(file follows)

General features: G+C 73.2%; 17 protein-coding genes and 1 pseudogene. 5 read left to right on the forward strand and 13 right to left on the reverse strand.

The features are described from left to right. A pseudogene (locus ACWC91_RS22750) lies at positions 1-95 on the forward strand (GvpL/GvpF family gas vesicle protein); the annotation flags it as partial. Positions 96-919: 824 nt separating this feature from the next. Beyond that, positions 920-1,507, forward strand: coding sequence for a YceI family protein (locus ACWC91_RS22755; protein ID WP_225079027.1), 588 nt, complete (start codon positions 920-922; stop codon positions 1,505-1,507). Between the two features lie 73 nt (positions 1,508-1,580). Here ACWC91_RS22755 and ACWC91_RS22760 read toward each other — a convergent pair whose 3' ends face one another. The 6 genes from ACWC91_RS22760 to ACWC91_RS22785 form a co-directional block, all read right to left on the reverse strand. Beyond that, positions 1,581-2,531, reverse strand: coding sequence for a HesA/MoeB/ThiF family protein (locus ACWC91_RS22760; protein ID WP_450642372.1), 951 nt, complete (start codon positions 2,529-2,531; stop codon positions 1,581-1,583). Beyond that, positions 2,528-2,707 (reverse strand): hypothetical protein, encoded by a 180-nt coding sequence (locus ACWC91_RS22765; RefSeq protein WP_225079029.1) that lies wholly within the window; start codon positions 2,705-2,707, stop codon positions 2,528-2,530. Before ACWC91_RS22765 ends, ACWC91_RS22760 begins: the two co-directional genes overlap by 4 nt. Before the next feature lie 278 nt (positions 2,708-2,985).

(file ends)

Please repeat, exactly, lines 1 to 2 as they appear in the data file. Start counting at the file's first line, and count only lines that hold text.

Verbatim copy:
General features: G+C 73.2%; 17 protein-coding genes and 1 pseudogene. 5 read left to right on the forward strand and 13 right to left on the reverse strand.

The features are described from left to right. A pseudogene (locus ACWC91_RS22750) lies at positions 1-95 on the forward strand (GvpL/GvpF family gas vesicle protein); the annotation flags it as partial. Positions 96-919: 824 nt separating this feature from the next. Beyond that, positions 920-1,507, forward strand: coding sequence for a YceI family protein (locus ACWC91_RS22755; protein ID WP_225079027.1), 588 nt, complete (start codon positions 920-922; stop codon positions 1,505-1,507). Between the two features lie 73 nt (positions 1,508-1,580). Here ACWC91_RS22755 and ACWC91_RS22760 read toward each other — a convergent pair whose 3' ends face one another. The 6 genes from ACWC91_RS22760 to ACWC91_RS22785 form a co-directional block, all read right to left on the reverse strand. Beyond that, positions 1,581-2,531, reverse strand: coding sequence for a HesA/MoeB/ThiF family protein (locus ACWC91_RS22760; protein ID WP_450642372.1), 951 nt, complete (start codon positions 2,529-2,531; stop codon positions 1,581-1,583). Beyond that, positions 2,528-2,707 (reverse strand): hypothetical protein, encoded by a 180-nt coding sequence (locus ACWC91_RS22765; RefSeq protein WP_225079029.1) that lies wholly within the window; start codon positions 2,705-2,707, stop codon positions 2,528-2,530. Before ACWC91_RS22765 ends, ACWC91_RS22760 begins: the two co-directional genes overlap by 4 nt. Before the next feature lie 278 nt (positions 2,708-2,985).